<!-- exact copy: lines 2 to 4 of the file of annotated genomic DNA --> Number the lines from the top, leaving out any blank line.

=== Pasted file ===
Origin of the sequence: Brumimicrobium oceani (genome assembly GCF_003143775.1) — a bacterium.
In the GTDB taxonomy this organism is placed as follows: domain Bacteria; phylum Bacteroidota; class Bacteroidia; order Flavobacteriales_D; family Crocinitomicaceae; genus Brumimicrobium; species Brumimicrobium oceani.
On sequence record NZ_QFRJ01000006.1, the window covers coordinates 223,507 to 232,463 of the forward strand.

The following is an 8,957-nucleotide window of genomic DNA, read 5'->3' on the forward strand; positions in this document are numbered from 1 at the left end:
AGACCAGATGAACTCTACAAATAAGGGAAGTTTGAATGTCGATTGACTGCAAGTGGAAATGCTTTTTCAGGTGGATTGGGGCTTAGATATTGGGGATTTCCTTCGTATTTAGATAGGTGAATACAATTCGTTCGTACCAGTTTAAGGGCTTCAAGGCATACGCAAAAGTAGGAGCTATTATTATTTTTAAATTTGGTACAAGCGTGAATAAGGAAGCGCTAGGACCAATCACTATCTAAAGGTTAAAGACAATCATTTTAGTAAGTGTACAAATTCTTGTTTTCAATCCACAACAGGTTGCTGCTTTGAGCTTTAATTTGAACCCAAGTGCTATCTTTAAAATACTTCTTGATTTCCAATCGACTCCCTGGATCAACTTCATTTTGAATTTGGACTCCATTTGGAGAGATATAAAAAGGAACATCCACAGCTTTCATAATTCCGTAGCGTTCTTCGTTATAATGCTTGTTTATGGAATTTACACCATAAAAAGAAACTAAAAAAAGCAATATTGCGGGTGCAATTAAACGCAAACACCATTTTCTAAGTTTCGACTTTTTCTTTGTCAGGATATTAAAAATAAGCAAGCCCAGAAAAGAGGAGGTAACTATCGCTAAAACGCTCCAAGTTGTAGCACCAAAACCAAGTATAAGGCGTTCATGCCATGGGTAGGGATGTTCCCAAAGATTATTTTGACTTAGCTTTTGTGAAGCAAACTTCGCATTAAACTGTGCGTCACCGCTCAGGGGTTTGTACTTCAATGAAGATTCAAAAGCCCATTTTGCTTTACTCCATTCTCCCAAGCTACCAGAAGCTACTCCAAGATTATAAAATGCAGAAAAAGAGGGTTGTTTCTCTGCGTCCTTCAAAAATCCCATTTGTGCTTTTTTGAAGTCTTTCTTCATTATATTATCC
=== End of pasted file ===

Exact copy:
In the GTDB taxonomy this organism is placed as follows: domain Bacteria; phylum Bacteroidota; class Bacteroidia; order Flavobacteriales_D; family Crocinitomicaceae; genus Brumimicrobium; species Brumimicrobium oceani.
On sequence record NZ_QFRJ01000006.1, the window covers coordinates 223,507 to 232,463 of the forward strand.

The following is an 8,957-nucleotide window of genomic DNA, read 5'->3' on the forward strand; positions in this document are numbered from 1 at the left end: